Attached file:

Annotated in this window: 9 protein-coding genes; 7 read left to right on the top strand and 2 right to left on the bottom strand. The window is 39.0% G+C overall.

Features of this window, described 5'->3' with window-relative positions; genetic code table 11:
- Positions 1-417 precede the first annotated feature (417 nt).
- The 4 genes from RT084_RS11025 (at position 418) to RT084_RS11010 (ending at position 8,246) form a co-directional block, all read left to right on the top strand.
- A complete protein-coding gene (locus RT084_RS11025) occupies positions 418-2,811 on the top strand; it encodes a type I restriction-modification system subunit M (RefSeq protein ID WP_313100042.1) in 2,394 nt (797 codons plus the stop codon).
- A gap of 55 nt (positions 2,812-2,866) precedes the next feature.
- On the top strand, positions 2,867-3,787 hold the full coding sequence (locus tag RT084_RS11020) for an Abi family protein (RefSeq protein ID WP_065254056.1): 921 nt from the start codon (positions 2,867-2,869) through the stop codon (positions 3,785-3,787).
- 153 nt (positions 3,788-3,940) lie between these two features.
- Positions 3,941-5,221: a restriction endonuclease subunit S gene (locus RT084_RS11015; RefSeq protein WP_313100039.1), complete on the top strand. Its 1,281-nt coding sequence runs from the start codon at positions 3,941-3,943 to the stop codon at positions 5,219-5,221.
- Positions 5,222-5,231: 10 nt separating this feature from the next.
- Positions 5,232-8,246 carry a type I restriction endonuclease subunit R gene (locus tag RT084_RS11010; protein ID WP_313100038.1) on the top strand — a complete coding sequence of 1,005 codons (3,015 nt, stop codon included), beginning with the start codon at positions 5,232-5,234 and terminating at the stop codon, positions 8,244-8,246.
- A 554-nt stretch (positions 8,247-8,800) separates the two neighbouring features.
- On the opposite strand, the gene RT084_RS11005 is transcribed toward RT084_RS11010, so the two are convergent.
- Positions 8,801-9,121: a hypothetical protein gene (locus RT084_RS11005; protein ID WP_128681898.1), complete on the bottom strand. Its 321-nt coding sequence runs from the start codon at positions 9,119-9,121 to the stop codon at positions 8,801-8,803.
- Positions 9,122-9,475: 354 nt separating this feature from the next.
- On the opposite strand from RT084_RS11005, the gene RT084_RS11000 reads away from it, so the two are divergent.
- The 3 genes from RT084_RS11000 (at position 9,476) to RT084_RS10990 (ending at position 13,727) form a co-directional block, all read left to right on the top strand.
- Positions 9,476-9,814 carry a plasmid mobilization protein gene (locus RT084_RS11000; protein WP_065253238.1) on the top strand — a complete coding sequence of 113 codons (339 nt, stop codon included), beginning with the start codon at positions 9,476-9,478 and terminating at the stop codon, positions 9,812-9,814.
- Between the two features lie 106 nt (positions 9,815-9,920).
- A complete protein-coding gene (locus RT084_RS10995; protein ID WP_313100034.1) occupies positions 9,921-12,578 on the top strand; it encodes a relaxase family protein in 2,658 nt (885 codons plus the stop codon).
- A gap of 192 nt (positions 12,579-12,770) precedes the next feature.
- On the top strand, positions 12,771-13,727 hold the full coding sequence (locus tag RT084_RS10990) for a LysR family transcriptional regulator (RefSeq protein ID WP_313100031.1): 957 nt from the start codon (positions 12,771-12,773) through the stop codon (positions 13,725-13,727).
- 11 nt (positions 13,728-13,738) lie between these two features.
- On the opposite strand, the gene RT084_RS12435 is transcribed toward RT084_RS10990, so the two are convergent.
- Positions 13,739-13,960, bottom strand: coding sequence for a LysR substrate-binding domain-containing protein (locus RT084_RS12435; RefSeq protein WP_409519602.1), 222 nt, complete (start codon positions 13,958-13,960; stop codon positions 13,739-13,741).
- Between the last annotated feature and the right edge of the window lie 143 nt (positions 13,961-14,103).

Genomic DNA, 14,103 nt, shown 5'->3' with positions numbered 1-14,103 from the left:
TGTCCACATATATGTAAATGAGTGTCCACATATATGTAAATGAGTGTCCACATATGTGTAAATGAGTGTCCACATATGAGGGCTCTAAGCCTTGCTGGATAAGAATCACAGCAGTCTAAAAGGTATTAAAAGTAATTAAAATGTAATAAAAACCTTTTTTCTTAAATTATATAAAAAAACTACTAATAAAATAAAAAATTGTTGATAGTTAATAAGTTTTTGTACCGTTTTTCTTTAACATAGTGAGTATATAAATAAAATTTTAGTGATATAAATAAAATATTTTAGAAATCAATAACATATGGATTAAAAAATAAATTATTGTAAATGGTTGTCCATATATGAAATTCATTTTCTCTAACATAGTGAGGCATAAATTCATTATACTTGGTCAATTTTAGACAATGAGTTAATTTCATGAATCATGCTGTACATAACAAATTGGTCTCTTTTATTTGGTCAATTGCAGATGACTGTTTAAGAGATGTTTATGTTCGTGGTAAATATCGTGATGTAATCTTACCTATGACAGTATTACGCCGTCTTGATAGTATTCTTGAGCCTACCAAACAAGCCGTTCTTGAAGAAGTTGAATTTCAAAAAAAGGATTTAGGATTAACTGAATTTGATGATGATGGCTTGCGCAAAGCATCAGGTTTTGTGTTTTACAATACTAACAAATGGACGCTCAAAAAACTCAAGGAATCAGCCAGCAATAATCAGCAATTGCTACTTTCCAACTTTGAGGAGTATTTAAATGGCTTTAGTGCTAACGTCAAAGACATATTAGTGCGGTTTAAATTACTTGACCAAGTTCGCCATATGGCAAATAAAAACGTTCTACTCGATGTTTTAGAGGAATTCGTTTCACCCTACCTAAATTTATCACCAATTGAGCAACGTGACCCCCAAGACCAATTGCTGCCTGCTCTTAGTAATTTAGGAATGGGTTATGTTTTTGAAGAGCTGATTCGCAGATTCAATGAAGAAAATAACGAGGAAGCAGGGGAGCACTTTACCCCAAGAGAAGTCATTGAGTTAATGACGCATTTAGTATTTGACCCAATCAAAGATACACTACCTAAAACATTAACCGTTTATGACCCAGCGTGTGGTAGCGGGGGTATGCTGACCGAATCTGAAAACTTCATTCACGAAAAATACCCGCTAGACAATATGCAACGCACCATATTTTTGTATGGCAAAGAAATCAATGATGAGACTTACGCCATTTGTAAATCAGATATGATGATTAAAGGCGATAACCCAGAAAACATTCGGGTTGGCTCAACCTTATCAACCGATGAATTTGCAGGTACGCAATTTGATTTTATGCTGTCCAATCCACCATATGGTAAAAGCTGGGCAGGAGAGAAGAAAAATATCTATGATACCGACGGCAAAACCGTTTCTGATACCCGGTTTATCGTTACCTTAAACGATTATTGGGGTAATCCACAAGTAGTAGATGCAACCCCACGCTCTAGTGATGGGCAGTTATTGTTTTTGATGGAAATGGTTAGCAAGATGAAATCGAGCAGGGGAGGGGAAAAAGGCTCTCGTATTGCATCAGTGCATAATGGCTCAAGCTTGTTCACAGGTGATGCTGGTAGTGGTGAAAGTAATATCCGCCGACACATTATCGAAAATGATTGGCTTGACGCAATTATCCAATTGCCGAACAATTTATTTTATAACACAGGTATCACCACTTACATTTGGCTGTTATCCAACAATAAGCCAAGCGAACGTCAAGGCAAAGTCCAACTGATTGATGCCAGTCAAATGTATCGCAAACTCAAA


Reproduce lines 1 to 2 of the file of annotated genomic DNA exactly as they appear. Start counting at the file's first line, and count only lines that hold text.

Annotated in this window: 9 protein-coding genes; 7 read left to right on the top strand and 2 right to left on the bottom strand. The window is 39.0% G+C overall.

Features of this window, described 5'->3' with window-relative positions; genetic code table 11: